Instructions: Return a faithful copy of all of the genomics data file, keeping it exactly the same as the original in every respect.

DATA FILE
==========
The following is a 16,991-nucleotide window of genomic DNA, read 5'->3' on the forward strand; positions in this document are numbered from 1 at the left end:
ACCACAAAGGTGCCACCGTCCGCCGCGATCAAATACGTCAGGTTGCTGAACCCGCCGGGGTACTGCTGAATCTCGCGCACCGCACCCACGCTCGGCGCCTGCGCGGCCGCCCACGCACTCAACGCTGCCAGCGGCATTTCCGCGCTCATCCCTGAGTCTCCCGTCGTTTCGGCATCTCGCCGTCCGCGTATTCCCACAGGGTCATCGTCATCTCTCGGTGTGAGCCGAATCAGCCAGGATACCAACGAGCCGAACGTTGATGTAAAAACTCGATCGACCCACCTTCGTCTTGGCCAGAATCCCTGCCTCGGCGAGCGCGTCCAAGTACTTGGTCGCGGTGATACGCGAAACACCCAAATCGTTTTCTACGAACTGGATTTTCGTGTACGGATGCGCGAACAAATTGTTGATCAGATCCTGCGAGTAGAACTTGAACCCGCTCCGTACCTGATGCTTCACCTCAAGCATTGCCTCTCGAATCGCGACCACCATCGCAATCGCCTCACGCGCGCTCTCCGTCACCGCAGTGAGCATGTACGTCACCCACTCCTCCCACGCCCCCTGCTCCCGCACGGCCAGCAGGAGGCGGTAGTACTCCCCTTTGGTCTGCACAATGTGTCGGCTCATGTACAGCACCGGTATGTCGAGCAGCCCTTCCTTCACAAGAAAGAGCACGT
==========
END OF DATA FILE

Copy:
The following is a 16,991-nucleotide window of genomic DNA, read 5'->3' on the forward strand; positions in this document are numbered from 1 at the left end:
ACCACAAAGGTGCCACCGTCCGCCGCGATCAAATACGTCAGGTTGCTGAACCCGCCGGGGTACTGCTGAATCTCGCGCACCGCACCCACGCTCGGCGCCTGCGCGGCCGCCCACGCACTCAACGCTGCCAGCGGCATTTCCGCGCTCATCCCTGAGTCTCCCGTCGTTTCGGCATCTCGCCGTCCGCGTATTCCCACAGGGTCATCGTCATCTCTCGGTGTGAGCCGAATCAGCCAGGATACCAACGAGCCGAACGTTGATGTAAAAACTCGATCGACCCACCTTCGTCTTGGCCAGAATCCCTGCCTCGGCGAGCGCGTCCAAGTACTTGGTCGCGGTGATACGCGAAACACCCAAATCGTTTTCTACGAACTGGATTTTCGTGTACGGATGCGCGAACAAATTGTTGATCAGATCCTGCGAGTAGAACTTGAACCCGCTCCGTACCTGATGCTTCACCTCAAGCATTGCCTCTCGAATCGCGACCACCATCGCAATCGCCTCACGCGCGCTCTCCGTCACCGCAGTGAGCATGTACGTCACCCACTCCTCCCACGCCCCCTGCTCCCGCACGGCCAGCAGGAGGCGGTAGTACTCCCCTTTGGTCTGCACAATGTGTCGGCTCATGTACAGCACCGGTATGTCGAGCAGCCCTTCCTTCACAAGAAAGAGCACGT